How To Video: Connect an iPod, iPhone, or iPad to your TV
About Video Comments (0 ) Transcript

How To Video: Connect an iPod, iPhone, or iPad to your TV

2:35 /

With the right hardware, you can connect your iOS device to the big screen and play videos, music, and sometimes even games. Sharon Vaknin shows you how.

-Hi, I'm Sharon Vaknin with the CNET How To. If you've been wondering how to connect your IOS device to your TV, now is the good time to try it out. Getting a crowd to huddle around an iPhone could get a little awkward. So, here's how to share a movie, show a presentation, or even play a game on the big screen. Apple has a few cords and adaptors, but which one should you use? you wanna pick the one that will give you the most bang for your buck and that's what I'm here for. You might have heard of Apple's new HD my adaptor. It mirrors exactly what you seen here on your iPad too unto your TV. It is an adaptor, so, you will need your own HDMI cord, but once you're there everything can be mirrored in 1080p, except movies, they are mirrored in 720p. Games have huge potential for this set up. I tried Real Racing HD, which worked great because you don't have to look at the iPad and the TV at the same time. Other games like Angry Birds are less practical on the big screen. Unless you are showing off to a big group of people. This cord can also be use with the iPad, iPhone 4 and 4th generation iPod touch, but you will only be able to play slide shows and some applications with video like Youtube, Netflex, or movies you saved on your iPod. Apple's digital AV adaptor routes your display in the highest quality, but if you have an older device or you don't have an HDMI-ready TV, try the component cable. It won't do mirroring, but you can play slide shows and videos in 480p or 480i. If you need to do a power point presentation, save the slices images, sync them to your library and play the photos as a slide show. If you have an older TV without HDMI or component inputs, you can use Apple's composite cable. Like the component cable, you will only be able to play video apps that support it. Once you picked the right cable, just connect your device to your TV and picked the input source. When you play the media on your device, it will show up on your screen. Apple TV owners can use the airplay feature and avoid cables all together. Connect your device the same WiFi network as your Apple TV and select the video you want to watch. You will see a new airplay button, just tap it, select Apple TV, and it will start streaming. Word on the street is that we might see more applications become compatible with these display options. Rage HD is the only game I found that supports video out, but if you know of another, let me know. You can Tweet me at sharonvak. For CNET.com, I'm Sharon Vaknin and I will see you on the interwebs.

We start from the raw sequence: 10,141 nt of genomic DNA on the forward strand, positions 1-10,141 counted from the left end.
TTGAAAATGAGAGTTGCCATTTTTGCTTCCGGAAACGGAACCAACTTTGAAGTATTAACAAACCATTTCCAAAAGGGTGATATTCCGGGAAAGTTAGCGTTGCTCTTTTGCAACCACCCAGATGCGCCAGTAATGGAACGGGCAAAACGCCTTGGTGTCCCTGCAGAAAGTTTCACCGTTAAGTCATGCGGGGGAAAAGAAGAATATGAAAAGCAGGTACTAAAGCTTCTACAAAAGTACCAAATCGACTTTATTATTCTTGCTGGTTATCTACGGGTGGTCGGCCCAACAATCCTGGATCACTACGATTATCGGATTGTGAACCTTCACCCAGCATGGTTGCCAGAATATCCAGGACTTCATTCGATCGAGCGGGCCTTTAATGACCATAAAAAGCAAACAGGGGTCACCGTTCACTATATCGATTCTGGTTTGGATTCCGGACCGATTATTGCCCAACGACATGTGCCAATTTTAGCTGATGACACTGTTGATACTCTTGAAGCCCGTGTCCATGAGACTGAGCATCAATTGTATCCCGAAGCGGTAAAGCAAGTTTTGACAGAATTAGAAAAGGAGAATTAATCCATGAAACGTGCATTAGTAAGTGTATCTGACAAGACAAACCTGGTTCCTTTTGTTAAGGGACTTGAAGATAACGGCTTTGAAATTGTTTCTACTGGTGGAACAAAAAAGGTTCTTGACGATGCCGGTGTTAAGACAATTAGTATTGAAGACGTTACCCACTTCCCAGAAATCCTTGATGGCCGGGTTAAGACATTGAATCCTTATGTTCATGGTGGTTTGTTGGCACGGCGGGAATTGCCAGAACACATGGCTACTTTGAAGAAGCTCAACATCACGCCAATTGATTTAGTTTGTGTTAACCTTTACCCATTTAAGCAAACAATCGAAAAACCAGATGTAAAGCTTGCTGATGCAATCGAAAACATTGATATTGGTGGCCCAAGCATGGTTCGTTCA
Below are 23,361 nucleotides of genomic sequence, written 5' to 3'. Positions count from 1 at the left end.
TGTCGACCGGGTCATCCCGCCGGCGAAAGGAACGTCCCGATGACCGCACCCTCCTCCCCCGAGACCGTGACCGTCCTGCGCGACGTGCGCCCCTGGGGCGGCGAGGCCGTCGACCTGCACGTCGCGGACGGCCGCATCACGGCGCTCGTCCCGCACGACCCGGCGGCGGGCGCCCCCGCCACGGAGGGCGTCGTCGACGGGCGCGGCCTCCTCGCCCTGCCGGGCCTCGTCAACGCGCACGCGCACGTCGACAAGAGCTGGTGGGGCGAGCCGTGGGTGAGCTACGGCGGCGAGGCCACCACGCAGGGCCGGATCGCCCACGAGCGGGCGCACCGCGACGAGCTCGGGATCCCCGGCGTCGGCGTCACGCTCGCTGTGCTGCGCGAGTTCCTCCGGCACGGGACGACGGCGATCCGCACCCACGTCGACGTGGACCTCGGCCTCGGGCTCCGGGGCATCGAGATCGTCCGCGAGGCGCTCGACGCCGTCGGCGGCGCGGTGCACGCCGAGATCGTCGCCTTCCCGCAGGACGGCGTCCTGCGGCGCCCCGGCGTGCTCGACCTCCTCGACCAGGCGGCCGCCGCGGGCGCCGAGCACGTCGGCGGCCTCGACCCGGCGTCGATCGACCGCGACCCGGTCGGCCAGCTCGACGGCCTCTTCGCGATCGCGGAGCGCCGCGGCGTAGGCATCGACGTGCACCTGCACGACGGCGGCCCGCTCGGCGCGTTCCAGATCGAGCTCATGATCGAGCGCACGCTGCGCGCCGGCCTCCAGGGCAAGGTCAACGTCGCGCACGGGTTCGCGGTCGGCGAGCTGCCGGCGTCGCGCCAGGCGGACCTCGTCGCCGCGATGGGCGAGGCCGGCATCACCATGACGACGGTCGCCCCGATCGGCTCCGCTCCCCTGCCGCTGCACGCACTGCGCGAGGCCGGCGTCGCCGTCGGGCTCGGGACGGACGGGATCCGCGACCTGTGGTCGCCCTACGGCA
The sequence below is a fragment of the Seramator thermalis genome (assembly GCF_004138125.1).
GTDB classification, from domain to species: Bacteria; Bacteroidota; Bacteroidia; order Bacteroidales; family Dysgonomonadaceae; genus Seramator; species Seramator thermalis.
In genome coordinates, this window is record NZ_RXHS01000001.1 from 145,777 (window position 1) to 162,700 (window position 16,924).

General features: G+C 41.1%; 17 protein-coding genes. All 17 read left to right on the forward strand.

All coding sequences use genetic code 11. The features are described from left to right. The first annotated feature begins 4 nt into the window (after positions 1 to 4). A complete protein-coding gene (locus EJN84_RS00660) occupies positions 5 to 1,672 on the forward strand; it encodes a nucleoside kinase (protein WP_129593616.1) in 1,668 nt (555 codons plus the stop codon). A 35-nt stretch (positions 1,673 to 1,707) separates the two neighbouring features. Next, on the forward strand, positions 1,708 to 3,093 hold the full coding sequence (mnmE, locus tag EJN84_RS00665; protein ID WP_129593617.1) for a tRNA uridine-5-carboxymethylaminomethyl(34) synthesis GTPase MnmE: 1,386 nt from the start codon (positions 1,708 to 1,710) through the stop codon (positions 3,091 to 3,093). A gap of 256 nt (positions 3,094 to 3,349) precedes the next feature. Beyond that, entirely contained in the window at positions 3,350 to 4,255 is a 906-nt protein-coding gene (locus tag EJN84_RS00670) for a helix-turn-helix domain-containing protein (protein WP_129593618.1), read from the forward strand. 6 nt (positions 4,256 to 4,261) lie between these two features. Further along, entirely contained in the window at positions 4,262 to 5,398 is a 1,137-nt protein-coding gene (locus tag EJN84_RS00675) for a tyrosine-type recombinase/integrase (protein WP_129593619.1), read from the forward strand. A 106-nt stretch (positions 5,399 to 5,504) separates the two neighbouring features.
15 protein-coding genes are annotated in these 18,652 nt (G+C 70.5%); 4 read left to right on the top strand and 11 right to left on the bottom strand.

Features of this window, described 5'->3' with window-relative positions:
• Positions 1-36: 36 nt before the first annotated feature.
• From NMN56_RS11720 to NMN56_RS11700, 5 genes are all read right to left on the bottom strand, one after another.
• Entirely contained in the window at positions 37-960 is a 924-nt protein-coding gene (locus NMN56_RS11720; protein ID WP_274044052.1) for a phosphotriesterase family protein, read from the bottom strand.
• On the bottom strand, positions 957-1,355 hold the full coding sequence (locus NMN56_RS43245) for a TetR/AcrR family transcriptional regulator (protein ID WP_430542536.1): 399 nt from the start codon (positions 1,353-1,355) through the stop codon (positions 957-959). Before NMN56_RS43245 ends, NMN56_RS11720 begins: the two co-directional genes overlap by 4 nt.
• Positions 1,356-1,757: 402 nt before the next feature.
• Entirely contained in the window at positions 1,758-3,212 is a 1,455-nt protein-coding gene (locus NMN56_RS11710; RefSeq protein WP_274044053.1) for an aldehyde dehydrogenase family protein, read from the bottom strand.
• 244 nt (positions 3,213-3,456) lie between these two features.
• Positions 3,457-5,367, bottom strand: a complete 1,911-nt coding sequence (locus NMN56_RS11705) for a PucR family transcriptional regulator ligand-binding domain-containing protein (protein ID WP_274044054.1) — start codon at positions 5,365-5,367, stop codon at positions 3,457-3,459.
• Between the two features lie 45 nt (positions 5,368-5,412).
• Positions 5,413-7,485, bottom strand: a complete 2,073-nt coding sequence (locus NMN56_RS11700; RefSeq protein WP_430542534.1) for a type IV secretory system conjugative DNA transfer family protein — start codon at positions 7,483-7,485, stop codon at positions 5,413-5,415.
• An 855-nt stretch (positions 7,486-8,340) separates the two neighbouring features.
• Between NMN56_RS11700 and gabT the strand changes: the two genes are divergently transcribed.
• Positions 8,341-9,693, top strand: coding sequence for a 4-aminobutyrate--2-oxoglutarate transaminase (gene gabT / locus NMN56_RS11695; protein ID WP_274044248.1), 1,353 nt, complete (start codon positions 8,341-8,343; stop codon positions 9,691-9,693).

New releases

Give yourself a helping hand with...
6:28 July 25, 2014
When you wish you had an extra pair of hands, two extra robot fingers could be enough. Also, the "holy grail...
Play video
Nokia Treasure Tag tracks your...
1:30 July 25, 2014
If you're constantly misplacing your things -- or are worried you might -- this Bluetooth tracker for iOS,...
Play video
GE's Advantium wall oven combo...
1:34 July 25, 2014
Equipped with a super-charged microwave that browns as well as bakes, the two-drawer Advantium wall oven combo...
Play video
Disable the Fire Phone's 3D fe...
0:55 July 25, 2014
Dynamic Perspective can quickly become more annoying than useful. Here's how to disable it.
Play video
A mini mighty ninja that can't...
2:06 July 25, 2014
The NutriNinja packs plenty of power but falls short of being an all purpose blender.
Play video
Convenience, price, not power is...
2:21 July 25, 2014
For $40 the Hamilton Beach Stay or Go blender offers commuting smoothie drinkers an affordable way to sip...
Play video
Connecting with GE's new freestanding...
2:25 July 25, 2014
With great safety features and an affordable price tag GE looks to bring their new WiFi enabled oven to the...
Play video
Worst tech logos
3:00 July 25, 2014
Some of the most important names in tech started off with awful logos.
Play video
 

Video discussion

Conversation powered by Livefyre